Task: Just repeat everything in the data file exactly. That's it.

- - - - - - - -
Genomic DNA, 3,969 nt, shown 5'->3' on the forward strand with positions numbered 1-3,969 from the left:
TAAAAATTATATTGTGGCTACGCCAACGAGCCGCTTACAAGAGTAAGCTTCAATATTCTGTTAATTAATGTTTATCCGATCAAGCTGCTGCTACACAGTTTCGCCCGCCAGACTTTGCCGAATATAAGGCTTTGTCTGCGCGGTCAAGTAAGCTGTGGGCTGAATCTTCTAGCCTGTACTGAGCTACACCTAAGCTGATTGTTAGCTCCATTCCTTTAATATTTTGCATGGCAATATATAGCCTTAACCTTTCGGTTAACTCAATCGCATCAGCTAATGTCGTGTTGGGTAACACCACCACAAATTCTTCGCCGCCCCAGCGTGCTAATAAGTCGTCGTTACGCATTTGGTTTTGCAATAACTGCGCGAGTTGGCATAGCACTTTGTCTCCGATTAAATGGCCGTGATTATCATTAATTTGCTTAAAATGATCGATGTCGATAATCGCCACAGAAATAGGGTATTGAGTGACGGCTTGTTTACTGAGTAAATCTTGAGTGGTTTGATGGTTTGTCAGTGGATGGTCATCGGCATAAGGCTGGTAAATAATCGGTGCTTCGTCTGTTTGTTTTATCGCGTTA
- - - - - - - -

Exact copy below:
Genomic DNA, 3,969 nt, shown 5'->3' on the forward strand with positions numbered 1-3,969 from the left:
TAAAAATTATATTGTGGCTACGCCAACGAGCCGCTTACAAGAGTAAGCTTCAATATTCTGTTAATTAATGTTTATCCGATCAAGCTGCTGCTACACAGTTTCGCCCGCCAGACTTTGCCGAATATAAGGCTTTGTCTGCGCGGTCAAGTAAGCTGTGGGCTGAATCTTCTAGCCTGTACTGAGCTACACCTAAGCTGATTGTTAGCTCCATTCCTTTAATATTTTGCATGGCAATATATAGCCTTAACCTTTCGGTTAACTCAATCGCATCAGCTAATGTCGTGTTGGGTAACACCACCACAAATTCTTCGCCGCCCCAGCGTGCTAATAAGTCGTCGTTACGCATTTGGTTTTGCAATAACTGCGCGAGTTGGCATAGCACTTTGTCTCCGATTAAATGGCCGTGATTATCATTAATTTGCTTAAAATGATCGATGTCGATAATCGCCACAGAAATAGGGTATTGAGTGACGGCTTGTTTACTGAGTAAATCTTGAGTGGTTTGATGGTTTGTCAGTGGATGGTCATCGGCATAAGGCTGGTAAATAATCGGTGCTTCGTCTGTTTGTTTTATCGCGTTA